Okay, I’m done with the puns… for now.
Because as an alpine photographer you don’t have time for puns, in fact, you feel like you don’t have time for anything. Your subject is yelling down to you that there’s no time for photos, you’re trying to remember if you brought a static or dynamic line, you’ve just dropped a battery in the snow, wiped chalk on your lens and can’t remember if you formatted that card last niii—… Damn. Nope, you didn’t, and now you’re searching the chest pockets of all five layers you’re wearing, hoping you tucked away a spare…
Which brings us to Rule #1: Breathe.
If you’re reading this, you’re probably not on assignment for National Geographic and Patagonia isn’t waiting for you to get back to them with the cover of their new catalogue. You’re a climber or skier, a hiker or runner, maybe you just generally enjoy being up in the mountains, and one day you started taking photos up there and thought, “Hey, this is neat. I’m going to try to take more.” Maybe you bought a new point-and-shoot or a DSLR or the iPhone XYZ (we’ll touch on this again in Rule #3) and now when you go into the backcountry, photos aren’t just an afterthought; in fact, they’re a priority. So when everything is going haywire (as it typically does in the mountains), what do you do?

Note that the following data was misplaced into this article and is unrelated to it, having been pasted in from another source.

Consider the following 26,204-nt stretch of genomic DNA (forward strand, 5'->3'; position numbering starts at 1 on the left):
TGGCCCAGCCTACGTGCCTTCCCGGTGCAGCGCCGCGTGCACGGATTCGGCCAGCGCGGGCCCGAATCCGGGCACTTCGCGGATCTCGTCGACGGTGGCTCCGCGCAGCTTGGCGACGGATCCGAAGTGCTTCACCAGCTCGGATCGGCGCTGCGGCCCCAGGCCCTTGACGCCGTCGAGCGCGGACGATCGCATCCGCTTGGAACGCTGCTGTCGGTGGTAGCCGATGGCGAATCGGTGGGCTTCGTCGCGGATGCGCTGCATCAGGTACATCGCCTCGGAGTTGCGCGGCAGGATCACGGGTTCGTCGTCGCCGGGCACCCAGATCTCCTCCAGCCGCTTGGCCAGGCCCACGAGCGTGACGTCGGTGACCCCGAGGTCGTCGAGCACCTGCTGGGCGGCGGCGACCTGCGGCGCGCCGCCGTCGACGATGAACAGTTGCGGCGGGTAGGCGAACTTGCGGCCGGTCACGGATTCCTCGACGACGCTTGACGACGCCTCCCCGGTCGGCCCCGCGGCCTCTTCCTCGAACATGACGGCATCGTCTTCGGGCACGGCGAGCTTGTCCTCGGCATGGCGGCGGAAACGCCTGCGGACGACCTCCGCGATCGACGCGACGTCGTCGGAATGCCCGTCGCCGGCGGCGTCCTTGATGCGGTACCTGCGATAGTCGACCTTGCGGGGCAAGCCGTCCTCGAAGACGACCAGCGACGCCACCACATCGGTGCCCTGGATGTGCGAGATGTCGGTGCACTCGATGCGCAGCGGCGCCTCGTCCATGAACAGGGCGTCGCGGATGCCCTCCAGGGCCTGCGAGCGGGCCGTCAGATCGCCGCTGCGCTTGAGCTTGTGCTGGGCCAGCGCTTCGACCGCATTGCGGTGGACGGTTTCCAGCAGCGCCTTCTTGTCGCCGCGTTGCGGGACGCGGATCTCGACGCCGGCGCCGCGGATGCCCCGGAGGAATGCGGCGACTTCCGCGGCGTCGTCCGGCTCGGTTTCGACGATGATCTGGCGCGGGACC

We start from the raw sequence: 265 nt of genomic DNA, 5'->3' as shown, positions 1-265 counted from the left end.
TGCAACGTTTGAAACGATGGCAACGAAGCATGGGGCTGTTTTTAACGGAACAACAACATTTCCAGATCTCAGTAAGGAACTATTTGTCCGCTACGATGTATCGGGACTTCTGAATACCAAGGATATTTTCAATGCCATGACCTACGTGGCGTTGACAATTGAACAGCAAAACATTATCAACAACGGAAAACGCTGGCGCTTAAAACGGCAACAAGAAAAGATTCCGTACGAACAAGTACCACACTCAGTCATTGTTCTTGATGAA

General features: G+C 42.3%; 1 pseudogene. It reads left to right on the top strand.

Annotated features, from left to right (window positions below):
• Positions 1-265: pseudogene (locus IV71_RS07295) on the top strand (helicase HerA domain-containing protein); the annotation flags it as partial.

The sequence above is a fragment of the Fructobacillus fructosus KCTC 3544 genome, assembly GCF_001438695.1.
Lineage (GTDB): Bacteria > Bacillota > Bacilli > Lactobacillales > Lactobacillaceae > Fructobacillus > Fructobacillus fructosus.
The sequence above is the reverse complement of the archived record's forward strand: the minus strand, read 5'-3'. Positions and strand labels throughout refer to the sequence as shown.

The mountains are full of chaos — it’s not your job to vanquish it; “controlled chaos” is the cliché, but managed may be the better word for the job. You can’t control the weather. You can’t control the snowpack or the rock quality or your partner’s crux “Elvis leg” or the mosquitoes that make every image look like you’ve got some serious sensor dust issues, which, now that you’ve been reminded, you do and forgot to clean before this trip. You can’t control any of these factors. And stressing over them is only going to stress out your partner and then no one is going to want to take photos. So you take a deep breath and fall back on what you can manage.
Rule #2: Prepare for everything.
A lot of this is common sense and the kind of thing that’s not specific to photography: Study the snowpack. Research the route beta. Bring layers for all kinds of weather. Pack extra socks. Being comfortable out there is going to make you want to stay out longer and you’ll have a better shot at coming back with the photos you hoped for. But there are some tricks of the trade that will help you mitigate those pesky photography dilemmas:
- Store extra batteries in your innermost chest pocket when shooting in cold environments. (Batteries drain many times faster in frigid temperatures — keep them as close to your body heat as possible.)
- Always have a couple microfiber cloths in your pocket. (Snow and dirt and rain will get on your lens — this isn’t studio photography, you’re in the wild!)
- Always clean your camera (sensor dust) / lens (smudges, dust) before going out to shoot. As the previous bullet suggests, you’re never going to have as clean of an environment outdoors.